One must appreciate the Punjab Home Minister for exposing the ugly truth that the government has been hiding for all these years. “50% of all gun licenses issued in Punjab are fake, while 900,000 licenses have been issued without keeping any record of who they were issued to”. These figures stated by the Home Minister are just a tip of the dysfunctional iceberg of Pakistan’s gun-licensing scam, a system entirely based on fraud, bribes, appeasement, absence of any background checks, discretionary approvals and missing records. The truth is that both the federal and the provincial governments have very little clue of the millions of licenses that have been distributed, gifted, stolen or sold in the last 10 years.
Let us attempt to piece together some of the publicly known facts relating to proliferation of state-sponsored gun licenses in Pakistan. Punjab has finally admitted to 900,000 fake licenses out of 1.8 million gun licenses that it churned out. Newspapers have revealed that 3.5 million licenses issued in KPK are not traceable in official records. Supreme Court suo moto case 16/2011, concluded that the Federal government had issued 1202,470 licenses while the Sindh government issued 400,000 gun licenses during the previous 5 years. The ex-Federal interior minister, Mr. Rehman Malik officially confirmed issuing 69473 licenses of prohibited bore weapons to parliamentarians alone, while a Sindh minister publicly admitted to having issued 300,000 licenses to his supporters.
The truth is that more than half of the gun licenses, like the 80% pre-paid phone SIMs in Pakistan, are not traceable to any individual. Almost 90% of these were issued without any mandatory security or background checks. A gun license is essentially an instrument of political bribe and appeasement – typically issued to those who wield power, money or influence. The rest pay bribe, obtain under-hand or buy fraudulent licenses, often facilitated by officials and middlemen. In Karachi alone, just one Assistant Commissioner issued over 5000 fake gun licenses in 9 months and pocketed the fee. Fake gun dealers , using fake documents, procured thousands of prohibited bore gun licenses and sold them in the open market for up to Rs.100,000 each. (Islamabad High Court case). The bankruptcy and corruption of the system can be best understood by the fact that even Malik Ishaq, head of banned LeJ, managed to receive 11 prohibited bore gun licenses from the federal and the provincial governments.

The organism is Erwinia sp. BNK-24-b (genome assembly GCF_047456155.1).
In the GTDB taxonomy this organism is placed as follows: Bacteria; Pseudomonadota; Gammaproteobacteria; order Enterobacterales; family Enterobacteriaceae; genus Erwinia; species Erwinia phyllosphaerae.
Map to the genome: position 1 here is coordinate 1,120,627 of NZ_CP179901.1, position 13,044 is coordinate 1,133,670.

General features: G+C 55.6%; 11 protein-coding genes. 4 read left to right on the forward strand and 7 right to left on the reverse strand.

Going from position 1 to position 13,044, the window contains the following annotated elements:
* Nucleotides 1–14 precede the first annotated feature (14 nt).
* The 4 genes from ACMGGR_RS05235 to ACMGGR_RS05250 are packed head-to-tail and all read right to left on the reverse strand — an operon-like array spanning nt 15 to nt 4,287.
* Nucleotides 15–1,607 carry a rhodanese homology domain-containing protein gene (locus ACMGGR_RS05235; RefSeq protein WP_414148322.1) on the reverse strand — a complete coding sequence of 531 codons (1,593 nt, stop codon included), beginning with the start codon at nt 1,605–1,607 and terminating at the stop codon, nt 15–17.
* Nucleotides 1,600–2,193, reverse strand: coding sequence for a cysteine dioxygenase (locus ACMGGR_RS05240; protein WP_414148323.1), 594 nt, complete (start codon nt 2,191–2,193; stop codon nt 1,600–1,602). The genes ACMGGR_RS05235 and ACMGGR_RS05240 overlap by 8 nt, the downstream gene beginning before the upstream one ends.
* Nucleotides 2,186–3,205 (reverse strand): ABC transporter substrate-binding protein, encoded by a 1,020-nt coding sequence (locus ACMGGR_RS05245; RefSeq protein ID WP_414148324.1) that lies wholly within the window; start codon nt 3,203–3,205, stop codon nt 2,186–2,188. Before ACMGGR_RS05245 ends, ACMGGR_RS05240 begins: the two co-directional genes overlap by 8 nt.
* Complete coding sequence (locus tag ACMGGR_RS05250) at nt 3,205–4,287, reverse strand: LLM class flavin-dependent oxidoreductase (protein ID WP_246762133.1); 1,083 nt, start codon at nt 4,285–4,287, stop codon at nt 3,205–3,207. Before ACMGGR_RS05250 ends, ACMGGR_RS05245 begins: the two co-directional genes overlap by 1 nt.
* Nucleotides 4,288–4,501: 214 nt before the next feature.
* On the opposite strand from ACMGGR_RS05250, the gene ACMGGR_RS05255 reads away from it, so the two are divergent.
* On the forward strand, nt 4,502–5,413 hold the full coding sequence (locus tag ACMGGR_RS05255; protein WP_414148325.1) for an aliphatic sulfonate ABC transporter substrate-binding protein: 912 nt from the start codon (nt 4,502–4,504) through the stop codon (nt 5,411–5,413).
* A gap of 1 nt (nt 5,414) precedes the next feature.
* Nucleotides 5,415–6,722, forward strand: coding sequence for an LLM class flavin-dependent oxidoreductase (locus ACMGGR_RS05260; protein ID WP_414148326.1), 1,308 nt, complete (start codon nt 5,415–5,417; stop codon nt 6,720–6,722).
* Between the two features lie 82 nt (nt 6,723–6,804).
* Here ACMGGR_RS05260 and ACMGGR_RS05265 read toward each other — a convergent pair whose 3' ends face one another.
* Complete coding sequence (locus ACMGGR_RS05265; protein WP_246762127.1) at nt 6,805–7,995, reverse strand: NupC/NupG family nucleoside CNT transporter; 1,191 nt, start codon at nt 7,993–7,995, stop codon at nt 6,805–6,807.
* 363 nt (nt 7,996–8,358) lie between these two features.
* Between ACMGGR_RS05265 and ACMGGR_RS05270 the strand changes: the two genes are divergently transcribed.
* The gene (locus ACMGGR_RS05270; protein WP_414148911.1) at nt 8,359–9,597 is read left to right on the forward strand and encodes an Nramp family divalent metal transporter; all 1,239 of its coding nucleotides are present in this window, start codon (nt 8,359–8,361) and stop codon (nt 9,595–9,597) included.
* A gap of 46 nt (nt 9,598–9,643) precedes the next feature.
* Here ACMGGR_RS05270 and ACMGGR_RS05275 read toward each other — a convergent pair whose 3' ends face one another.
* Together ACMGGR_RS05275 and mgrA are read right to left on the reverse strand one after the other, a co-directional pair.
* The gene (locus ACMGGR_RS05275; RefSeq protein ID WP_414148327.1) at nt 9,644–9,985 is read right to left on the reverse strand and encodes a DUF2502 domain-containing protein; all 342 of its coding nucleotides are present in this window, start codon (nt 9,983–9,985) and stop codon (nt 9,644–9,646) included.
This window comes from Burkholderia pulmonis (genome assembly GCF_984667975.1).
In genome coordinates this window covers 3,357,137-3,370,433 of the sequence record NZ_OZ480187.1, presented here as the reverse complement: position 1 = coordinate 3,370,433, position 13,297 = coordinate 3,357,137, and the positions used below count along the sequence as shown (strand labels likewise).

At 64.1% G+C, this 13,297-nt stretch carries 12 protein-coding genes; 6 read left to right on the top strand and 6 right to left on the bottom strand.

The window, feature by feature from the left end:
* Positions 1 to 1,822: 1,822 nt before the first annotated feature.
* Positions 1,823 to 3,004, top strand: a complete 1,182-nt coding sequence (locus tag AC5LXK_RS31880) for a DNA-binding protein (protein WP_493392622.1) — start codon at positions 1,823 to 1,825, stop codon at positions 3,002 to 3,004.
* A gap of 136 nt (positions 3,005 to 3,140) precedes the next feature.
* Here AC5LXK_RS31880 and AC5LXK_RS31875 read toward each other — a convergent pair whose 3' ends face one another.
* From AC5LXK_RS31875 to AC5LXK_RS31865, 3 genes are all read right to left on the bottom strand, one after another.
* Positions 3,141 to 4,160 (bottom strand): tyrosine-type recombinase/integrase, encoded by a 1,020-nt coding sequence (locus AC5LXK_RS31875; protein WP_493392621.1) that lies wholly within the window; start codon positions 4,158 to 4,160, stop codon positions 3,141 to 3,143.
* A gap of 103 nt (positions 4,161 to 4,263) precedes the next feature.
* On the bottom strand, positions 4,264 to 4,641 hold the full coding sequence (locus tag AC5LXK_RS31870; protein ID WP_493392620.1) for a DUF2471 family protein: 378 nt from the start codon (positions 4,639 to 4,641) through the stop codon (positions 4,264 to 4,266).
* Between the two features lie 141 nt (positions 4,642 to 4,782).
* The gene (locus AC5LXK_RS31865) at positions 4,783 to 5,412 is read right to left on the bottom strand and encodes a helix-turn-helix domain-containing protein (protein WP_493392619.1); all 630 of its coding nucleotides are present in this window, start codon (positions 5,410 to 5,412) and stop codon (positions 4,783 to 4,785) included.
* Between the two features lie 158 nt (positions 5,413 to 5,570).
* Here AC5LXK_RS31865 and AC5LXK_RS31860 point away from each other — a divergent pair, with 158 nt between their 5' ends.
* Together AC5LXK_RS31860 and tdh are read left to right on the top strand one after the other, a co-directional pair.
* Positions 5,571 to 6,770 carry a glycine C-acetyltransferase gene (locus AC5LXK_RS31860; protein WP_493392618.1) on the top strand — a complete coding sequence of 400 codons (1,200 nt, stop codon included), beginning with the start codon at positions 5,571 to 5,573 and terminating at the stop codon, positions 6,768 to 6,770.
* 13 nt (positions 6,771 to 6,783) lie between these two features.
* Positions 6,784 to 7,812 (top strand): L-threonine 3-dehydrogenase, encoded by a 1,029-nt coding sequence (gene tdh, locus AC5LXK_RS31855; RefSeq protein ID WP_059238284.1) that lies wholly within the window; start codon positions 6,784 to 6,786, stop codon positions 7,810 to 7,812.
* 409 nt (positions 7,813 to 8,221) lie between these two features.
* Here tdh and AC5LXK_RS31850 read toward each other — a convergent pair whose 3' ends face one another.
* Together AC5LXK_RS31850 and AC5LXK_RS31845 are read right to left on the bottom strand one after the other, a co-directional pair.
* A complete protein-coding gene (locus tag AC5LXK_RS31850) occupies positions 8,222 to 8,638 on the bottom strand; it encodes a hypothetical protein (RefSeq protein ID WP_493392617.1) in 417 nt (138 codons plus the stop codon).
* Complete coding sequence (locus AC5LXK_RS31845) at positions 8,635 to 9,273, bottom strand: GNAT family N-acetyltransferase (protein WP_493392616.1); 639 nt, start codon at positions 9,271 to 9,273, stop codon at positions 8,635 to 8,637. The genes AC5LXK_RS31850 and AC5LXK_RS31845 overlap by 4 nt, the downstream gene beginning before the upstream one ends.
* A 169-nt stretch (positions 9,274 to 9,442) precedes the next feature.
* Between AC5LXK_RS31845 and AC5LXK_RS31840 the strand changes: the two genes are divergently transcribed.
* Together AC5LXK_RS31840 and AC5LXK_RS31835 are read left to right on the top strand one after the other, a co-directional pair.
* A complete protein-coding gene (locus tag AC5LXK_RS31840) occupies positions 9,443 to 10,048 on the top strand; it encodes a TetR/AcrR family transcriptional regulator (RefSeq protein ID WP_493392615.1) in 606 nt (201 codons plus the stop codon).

The greed for weapons is insatiable. There are some 20 million weapons in the hands of civilians. The Wah Ordinance Factory has placed ‘ads’ to attract yet more civilians to buy automatic weapons. The Sindh government is promoting guns by holding shooting competitions and the Punjab government has announced reopening of licenses from February onwards. Considering that we are already in the midst of a civil war, this mad race for collective suicide is completely beyond reason.
Article 256 of the constitution of Pakistan explicitly forbids the formation of private armies. The state has grossly violated this law by actively promoting the spread of weapons – resulting in the formation of some 5000 armed outfits belonging to individuals, mafias, religious or political parties. That is material enough for another 500 ‘Zarb-e Azabs’. The rulers however refuse to see the lethal link between weapons, violence and the war called Zarb-e-Azab. This link ought to be completely dismantled on pro-active basis for Pakistan to expect any peace in the years to come.
Begin by striking down the highly discretionary and discriminatory Arms Ordinance which enables licenses to be issued at district level. No individual in Pakistan must have the authority to issue arms licenses to any one. Withdraw all gun licenses and announce a phased program for surrender of all weapons – licensed or otherwise. Tough options must be readily available in stock for those who do not comply. No individual , regardless of rank, status, political, tribal or religious affiliation must be allowed to use, possess , carry or display any weapon or explosive of any class. This law must be equally applicable from Waziristan to Lyari.
There are two huge hurdles in the path of deweaponisation. A weapon-greedy ruling elite and a government that has neither the will nor the capacity to implement such a program. Deweaponisation is essential to victory in any war against terrorism. A ‘zarb-e-azab’ in Waziristan could have been avoidable had we prevented the inflow of weapons to militants. Having repeated the same mistake in urban areas another ‘zarb-e-azab’ may not be far behind. It may therefore be best to make deweaponisation a component and objective of the current ‘zarb-e-azab’, to prevent another protracted and painful conflict. The survival of Pakistan may well be dependent on controlling the killing machines of its own creation.